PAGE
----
Listening to Donald Trump lay out his vision of immigration policy is like scavenging in a garbage dump. You will probably find some things worth keeping, but you have to wade through a lot of trash to find it. And you can be sure that whatever you really need won't be there.
His address Thursday would not have been complete without the familiar, false Trump themes that animate him and many of his loyal followers. He accused Democrats of favoring "open borders." He portrayed the status quo as "lawless chaos." He insisted that immigrants are a threat to U.S. jobs.
It's all nonsense. Last year, 44 Senate Democrats voted to give him $25 billion for his border wall - the antithesis of "open borders." All they wanted in exchange was a path to citizenship for 1.8 million undocumented immigrants (the "dreamers") brought here as children. But 42 Republicans were opposed.
If there is turmoil at the border, it's not lawless or dangerous. The surge of migrants at the southern border consists mostly of people from Central America requesting asylum. They are entitled to apply for refuge from persecution under both U.S. law and international conventions signed by the U.S. government.
The real chaos is in the violent places these applicants have fled, which the administration shows little interest in trying to ameliorate. In fact, Trump has announced a cut of $450 million in aid to El Salvador, Guatemala and Honduras.
If immigrants are stealing jobs from Americans, why is the U.S. unemployment rate the lowest it has been since 1969? Filling jobs is not a zero-sum game, where each job done by a foreigner means unemployment for an American citizen. Migrants from abroad, legal or undocumented, also create jobs. Economists generally conclude that they have little if any negative effect on wages.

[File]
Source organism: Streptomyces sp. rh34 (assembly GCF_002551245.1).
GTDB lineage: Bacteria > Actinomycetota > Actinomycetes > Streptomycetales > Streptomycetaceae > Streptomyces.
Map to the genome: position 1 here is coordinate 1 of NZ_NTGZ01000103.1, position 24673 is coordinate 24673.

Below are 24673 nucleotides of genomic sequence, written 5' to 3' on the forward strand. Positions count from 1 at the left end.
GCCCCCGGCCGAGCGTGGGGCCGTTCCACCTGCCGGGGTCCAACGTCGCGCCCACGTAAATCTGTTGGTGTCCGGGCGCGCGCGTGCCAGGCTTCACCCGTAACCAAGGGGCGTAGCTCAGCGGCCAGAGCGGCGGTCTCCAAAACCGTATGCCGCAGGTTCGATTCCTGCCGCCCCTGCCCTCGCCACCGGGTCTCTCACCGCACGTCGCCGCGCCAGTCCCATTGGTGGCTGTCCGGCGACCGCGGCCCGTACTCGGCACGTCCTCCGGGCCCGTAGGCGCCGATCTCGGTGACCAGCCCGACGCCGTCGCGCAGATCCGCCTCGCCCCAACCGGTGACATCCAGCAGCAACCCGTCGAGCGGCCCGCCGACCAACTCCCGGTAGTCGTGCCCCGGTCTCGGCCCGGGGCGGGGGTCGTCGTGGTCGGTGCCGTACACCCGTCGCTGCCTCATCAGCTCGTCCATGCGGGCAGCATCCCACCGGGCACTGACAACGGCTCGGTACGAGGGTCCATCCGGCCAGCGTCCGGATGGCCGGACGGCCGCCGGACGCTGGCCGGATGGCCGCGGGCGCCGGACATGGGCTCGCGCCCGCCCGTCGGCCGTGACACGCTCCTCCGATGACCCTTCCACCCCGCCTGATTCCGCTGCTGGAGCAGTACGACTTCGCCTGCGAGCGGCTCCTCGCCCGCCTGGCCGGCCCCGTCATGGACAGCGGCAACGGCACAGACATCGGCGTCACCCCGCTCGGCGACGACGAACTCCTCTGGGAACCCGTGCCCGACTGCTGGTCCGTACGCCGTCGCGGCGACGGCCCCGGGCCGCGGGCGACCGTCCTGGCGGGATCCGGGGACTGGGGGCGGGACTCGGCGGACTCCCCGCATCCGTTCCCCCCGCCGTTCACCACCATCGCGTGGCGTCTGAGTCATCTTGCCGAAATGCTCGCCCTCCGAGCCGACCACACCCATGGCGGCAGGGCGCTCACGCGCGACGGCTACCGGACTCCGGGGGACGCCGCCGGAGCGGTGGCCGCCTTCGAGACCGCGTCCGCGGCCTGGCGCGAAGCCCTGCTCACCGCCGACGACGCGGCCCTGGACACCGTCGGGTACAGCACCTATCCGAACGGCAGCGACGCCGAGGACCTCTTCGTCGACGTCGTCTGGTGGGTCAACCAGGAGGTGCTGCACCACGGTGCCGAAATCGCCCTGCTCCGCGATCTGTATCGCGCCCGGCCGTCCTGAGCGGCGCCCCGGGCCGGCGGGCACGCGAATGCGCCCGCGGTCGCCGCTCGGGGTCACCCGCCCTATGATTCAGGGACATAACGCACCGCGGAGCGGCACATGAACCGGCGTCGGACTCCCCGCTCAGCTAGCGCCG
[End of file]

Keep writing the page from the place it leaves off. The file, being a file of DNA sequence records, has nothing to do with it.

For Trump to address the broad issue of immigration while offering nothing for those foreigners protected under Barack Obama's Deferred Action for Childhood Arrivals is unconscionable as policy and inept as politics.
Many if not most of these young people are American in every way except their place of birth. To expel them to places most of them hardly remember, whose language they may not even speak, would be pointless cruelty. But Trump can't be bothered to find a way to let them stay.
His refusal dooms any proposal that needs the approval of Congress. If the opposition party wasn't prepared to abandon the "dreamers" when Republicans had a majority in both houses, it isn't going to do so now that Nancy Pelosi is speaker of the House. A package that does nothing for the DACA population is as viable as a snowball in a sauna.
This is no secret even in the administration. The Washington Post reported, "A number of White House aides are skeptical of the plan having any chance of passing and say the president having a Rose Garden speech for immigration is a waste of his time."
But his plan's fatal elements may be a feature, not a bug. Anything that could be passed into law would provoke the fury of anti-immigration voters. They aren't content with preventing unauthorized arrivals; they also insist on blocking foreigners from coming legally.
Mark Krikorian, head of the Center for Immigration Studies, complained beforehand that Trump's blueprint would "not include any reduction in the overall level of legal immigration." This comes as a disappointment from those who applauded when Trump announced that "our country is full." But because his plan has no chance of passage, it should not alienate this loyal bloc.
He wants to replace family-based immigration with a "merit-based" system that gives preference to foreigners based on skills, English proficiency, education and job offers. Though that approach is not entirely without, um, merit, the U.S. economy doesn't benefit only from foreigners who can work at tech firms. Those willing to pick vegetables and process poultry are also assets. We can admit both.
Conservatives often say that would-be immigrants should follow the rules, get in line and wait their turn. But the White House admits that under this policy, many people who have done that - often waiting years - would have to go to the back of the line.
That shameful feature highlights another way that listening to Trump on immigration resembles a visit to the dump. Afterward, you need a shower.
Steve Chapman blogs at http://www.chicagotribune.com/news/opinion/chapman. Follow him on Twitter @SteveChapman13 or at https://www.facebook.com/stevechapman13. To find out more about Steve Chapmanand read features by other Creators Syndicate writers and cartoonists, visit the Creators Syndicate website at www.creators.com.
Photo credit: Free-Photos at Pixabay